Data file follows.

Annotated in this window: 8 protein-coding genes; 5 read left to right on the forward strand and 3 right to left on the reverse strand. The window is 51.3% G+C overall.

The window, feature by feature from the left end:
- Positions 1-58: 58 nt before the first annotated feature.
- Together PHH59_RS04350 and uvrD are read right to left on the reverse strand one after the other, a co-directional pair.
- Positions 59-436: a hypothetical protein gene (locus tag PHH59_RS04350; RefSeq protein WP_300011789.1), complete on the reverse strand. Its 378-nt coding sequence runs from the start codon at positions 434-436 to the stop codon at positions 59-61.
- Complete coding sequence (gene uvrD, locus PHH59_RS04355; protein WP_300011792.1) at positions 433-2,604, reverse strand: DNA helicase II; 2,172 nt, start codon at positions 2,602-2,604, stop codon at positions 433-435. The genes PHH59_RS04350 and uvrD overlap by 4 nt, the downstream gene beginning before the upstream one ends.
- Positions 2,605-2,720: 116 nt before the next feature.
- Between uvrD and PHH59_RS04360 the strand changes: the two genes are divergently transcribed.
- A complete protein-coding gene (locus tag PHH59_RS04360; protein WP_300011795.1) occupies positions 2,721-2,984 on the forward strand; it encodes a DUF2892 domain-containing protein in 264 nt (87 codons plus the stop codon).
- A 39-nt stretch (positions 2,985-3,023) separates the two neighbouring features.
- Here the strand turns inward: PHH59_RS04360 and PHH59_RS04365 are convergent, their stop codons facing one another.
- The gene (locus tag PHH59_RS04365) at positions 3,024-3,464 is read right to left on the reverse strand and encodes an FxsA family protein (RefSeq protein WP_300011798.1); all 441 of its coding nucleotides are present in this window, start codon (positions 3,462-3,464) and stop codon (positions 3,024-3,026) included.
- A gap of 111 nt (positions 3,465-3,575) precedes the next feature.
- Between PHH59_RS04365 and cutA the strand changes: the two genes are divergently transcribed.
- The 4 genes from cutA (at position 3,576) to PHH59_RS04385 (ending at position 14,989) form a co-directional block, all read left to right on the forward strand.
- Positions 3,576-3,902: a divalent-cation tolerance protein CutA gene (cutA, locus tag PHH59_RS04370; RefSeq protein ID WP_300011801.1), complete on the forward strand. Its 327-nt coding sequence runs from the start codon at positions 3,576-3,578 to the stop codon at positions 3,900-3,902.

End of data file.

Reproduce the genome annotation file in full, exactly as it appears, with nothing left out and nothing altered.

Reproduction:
Annotated in this window: 8 protein-coding genes; 5 read left to right on the forward strand and 3 right to left on the reverse strand. The window is 51.3% G+C overall.

The window, feature by feature from the left end:
- Positions 1-58: 58 nt before the first annotated feature.
- Together PHH59_RS04350 and uvrD are read right to left on the reverse strand one after the other, a co-directional pair.
- Positions 59-436: a hypothetical protein gene (locus tag PHH59_RS04350; RefSeq protein WP_300011789.1), complete on the reverse strand. Its 378-nt coding sequence runs from the start codon at positions 434-436 to the stop codon at positions 59-61.
- Complete coding sequence (gene uvrD, locus PHH59_RS04355; protein WP_300011792.1) at positions 433-2,604, reverse strand: DNA helicase II; 2,172 nt, start codon at positions 2,602-2,604, stop codon at positions 433-435. The genes PHH59_RS04350 and uvrD overlap by 4 nt, the downstream gene beginning before the upstream one ends.
- Positions 2,605-2,720: 116 nt before the next feature.
- Between uvrD and PHH59_RS04360 the strand changes: the two genes are divergently transcribed.
- A complete protein-coding gene (locus tag PHH59_RS04360; protein WP_300011795.1) occupies positions 2,721-2,984 on the forward strand; it encodes a DUF2892 domain-containing protein in 264 nt (87 codons plus the stop codon).
- A 39-nt stretch (positions 2,985-3,023) separates the two neighbouring features.
- Here the strand turns inward: PHH59_RS04360 and PHH59_RS04365 are convergent, their stop codons facing one another.
- The gene (locus tag PHH59_RS04365) at positions 3,024-3,464 is read right to left on the reverse strand and encodes an FxsA family protein (RefSeq protein WP_300011798.1); all 441 of its coding nucleotides are present in this window, start codon (positions 3,462-3,464) and stop codon (positions 3,024-3,026) included.
- A gap of 111 nt (positions 3,465-3,575) precedes the next feature.
- Between PHH59_RS04365 and cutA the strand changes: the two genes are divergently transcribed.
- The 4 genes from cutA (at position 3,576) to PHH59_RS04385 (ending at position 14,989) form a co-directional block, all read left to right on the forward strand.
- Positions 3,576-3,902: a divalent-cation tolerance protein CutA gene (cutA, locus tag PHH59_RS04370; RefSeq protein ID WP_300011801.1), complete on the forward strand. Its 327-nt coding sequence runs from the start codon at positions 3,576-3,578 to the stop codon at positions 3,900-3,902.